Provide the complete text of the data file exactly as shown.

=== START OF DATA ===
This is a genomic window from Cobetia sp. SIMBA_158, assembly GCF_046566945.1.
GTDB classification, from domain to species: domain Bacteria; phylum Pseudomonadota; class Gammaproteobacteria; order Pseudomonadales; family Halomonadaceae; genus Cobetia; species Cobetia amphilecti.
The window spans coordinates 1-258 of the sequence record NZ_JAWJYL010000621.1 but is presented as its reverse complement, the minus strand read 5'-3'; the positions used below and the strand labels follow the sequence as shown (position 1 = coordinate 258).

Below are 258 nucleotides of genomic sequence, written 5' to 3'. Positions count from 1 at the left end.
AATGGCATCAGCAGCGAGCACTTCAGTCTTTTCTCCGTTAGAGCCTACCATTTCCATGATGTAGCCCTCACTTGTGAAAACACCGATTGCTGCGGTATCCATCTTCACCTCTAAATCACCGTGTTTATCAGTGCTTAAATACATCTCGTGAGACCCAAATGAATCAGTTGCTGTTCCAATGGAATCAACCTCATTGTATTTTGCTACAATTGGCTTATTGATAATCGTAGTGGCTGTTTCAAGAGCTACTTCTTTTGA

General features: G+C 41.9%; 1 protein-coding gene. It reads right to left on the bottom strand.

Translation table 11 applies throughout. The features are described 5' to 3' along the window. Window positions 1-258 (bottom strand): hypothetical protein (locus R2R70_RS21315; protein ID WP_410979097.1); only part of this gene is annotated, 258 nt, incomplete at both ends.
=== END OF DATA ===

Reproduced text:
This is a genomic window from Cobetia sp. SIMBA_158, assembly GCF_046566945.1.
GTDB classification, from domain to species: domain Bacteria; phylum Pseudomonadota; class Gammaproteobacteria; order Pseudomonadales; family Halomonadaceae; genus Cobetia; species Cobetia amphilecti.
The window spans coordinates 1-258 of the sequence record NZ_JAWJYL010000621.1 but is presented as its reverse complement, the minus strand read 5'-3'; the positions used below and the strand labels follow the sequence as shown (position 1 = coordinate 258).

Below are 258 nucleotides of genomic sequence, written 5' to 3'. Positions count from 1 at the left end.
AATGGCATCAGCAGCGAGCACTTCAGTCTTTTCTCCGTTAGAGCCTACCATTTCCATGATGTAGCCCTCACTTGTGAAAACACCGATTGCTGCGGTATCCATCTTCACCTCTAAATCACCGTGTTTATCAGTGCTTAAATACATCTCGTGAGACCCAAATGAATCAGTTGCTGTTCCAATGGAATCAACCTCATTGTATTTTGCTACAATTGGCTTATTGATAATCGTAGTGGCTGTTTCAAGAGCTACTTCTTTTGA

General features: G+C 41.9%; 1 protein-coding gene. It reads right to left on the bottom strand.

Translation table 11 applies throughout. The features are described 5' to 3' along the window. Window positions 1-258 (bottom strand): hypothetical protein (locus R2R70_RS21315; protein ID WP_410979097.1); only part of this gene is annotated, 258 nt, incomplete at both ends.